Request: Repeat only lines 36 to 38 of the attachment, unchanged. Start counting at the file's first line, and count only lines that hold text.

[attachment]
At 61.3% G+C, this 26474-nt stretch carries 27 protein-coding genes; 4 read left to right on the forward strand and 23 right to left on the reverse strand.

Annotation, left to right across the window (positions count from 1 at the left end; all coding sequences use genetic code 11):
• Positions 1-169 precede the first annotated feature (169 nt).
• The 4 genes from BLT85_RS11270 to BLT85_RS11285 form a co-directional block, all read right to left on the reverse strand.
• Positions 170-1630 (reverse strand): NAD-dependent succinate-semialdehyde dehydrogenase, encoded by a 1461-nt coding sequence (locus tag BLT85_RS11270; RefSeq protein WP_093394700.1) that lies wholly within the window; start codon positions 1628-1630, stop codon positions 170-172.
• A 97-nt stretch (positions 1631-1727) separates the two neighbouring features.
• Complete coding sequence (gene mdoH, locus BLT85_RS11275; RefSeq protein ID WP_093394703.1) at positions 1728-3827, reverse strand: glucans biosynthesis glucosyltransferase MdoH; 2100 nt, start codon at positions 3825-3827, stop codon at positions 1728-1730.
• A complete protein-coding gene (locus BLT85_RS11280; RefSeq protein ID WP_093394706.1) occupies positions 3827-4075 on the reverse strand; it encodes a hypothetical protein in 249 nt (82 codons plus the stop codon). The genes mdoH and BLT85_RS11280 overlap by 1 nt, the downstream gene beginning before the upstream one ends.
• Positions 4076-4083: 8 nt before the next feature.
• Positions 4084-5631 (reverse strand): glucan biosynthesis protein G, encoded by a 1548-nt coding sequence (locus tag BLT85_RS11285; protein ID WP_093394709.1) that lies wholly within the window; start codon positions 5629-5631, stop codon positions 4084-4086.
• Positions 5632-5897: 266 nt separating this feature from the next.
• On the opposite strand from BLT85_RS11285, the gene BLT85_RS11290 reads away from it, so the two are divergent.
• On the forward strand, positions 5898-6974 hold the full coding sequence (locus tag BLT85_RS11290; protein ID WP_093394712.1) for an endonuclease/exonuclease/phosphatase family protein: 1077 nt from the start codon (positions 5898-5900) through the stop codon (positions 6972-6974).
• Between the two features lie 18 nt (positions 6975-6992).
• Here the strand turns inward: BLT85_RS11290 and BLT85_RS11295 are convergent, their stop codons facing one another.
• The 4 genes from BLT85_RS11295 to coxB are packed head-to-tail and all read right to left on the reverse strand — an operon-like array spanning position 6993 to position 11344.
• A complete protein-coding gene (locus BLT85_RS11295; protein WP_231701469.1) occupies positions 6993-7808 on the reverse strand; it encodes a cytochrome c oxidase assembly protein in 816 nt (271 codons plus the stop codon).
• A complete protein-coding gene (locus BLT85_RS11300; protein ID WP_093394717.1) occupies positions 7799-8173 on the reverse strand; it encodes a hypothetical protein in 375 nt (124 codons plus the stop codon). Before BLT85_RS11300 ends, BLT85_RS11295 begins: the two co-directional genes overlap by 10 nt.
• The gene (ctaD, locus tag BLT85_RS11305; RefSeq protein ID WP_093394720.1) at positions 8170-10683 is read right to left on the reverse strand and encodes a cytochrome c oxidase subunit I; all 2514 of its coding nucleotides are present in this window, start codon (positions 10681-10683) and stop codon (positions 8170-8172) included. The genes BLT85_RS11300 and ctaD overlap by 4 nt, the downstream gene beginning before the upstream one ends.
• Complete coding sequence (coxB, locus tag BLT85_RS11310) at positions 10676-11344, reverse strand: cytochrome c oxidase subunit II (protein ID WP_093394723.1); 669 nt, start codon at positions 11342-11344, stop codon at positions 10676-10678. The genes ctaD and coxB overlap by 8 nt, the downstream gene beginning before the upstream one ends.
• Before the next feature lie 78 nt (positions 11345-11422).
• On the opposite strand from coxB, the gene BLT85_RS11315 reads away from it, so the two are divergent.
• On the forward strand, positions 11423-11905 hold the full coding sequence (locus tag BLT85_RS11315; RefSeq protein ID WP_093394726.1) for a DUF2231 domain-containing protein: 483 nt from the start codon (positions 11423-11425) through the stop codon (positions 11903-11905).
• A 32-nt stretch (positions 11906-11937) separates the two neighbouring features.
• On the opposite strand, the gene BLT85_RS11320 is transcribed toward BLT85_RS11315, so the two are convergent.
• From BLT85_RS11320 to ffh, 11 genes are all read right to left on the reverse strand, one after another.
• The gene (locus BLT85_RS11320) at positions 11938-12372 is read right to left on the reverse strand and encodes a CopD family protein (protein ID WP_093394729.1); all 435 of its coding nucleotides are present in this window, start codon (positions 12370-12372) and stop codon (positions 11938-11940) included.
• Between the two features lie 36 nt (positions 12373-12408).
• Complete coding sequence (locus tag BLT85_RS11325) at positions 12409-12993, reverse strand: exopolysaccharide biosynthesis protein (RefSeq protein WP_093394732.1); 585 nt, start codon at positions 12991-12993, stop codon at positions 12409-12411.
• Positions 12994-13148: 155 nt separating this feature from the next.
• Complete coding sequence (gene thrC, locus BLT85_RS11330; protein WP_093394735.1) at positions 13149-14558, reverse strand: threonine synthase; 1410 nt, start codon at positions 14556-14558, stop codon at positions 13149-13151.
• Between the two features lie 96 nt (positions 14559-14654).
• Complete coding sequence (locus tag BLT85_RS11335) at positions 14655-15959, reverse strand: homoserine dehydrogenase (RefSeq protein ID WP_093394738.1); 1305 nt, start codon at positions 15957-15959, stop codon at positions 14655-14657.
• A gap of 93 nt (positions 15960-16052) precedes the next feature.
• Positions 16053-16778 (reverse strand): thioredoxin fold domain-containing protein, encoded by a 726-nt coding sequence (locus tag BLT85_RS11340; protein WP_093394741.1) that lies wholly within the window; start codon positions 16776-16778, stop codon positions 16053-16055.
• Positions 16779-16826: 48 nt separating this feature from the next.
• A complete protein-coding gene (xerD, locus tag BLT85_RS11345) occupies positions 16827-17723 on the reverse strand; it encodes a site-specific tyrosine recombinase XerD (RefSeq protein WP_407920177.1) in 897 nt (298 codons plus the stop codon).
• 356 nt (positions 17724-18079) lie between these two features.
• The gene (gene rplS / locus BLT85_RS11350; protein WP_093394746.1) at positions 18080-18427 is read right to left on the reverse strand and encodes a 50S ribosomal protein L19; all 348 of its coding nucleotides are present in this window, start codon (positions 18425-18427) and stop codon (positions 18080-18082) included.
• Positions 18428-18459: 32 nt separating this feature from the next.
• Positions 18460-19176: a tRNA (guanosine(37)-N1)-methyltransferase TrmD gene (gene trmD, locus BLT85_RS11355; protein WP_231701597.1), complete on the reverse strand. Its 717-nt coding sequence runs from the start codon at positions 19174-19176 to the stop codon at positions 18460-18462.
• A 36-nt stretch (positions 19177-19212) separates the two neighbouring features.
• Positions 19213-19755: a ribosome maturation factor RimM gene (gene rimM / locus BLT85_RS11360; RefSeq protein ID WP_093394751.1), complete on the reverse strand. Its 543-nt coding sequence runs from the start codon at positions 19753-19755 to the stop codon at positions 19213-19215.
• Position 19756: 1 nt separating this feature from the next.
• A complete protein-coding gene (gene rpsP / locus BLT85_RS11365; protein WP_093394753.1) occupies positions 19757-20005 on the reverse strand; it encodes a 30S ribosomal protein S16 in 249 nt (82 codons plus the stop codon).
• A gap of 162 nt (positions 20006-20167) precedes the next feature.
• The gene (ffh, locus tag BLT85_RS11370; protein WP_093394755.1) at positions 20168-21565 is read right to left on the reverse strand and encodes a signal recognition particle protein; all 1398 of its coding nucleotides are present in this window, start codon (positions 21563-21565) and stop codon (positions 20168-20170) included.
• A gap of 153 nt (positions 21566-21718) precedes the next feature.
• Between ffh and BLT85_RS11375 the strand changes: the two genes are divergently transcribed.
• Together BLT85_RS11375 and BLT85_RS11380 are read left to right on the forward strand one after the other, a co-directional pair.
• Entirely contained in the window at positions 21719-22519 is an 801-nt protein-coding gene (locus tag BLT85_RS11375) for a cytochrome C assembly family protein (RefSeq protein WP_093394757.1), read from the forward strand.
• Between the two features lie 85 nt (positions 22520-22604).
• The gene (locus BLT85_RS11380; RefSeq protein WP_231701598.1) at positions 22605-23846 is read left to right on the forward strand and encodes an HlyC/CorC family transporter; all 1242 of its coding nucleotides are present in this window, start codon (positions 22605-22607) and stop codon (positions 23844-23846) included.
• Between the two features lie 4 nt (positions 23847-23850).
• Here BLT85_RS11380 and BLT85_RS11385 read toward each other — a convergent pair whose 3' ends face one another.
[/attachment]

• Positions 16779-16826: 48 nt separating this feature from the next.
• A complete protein-coding gene (xerD, locus tag BLT85_RS11345) occupies positions 16827-17723 on the reverse strand; it encodes a site-specific tyrosine recombinase XerD (RefSeq protein WP_407920177.1) in 897 nt (298 codons plus the stop codon).
• 356 nt (positions 17724-18079) lie between these two features.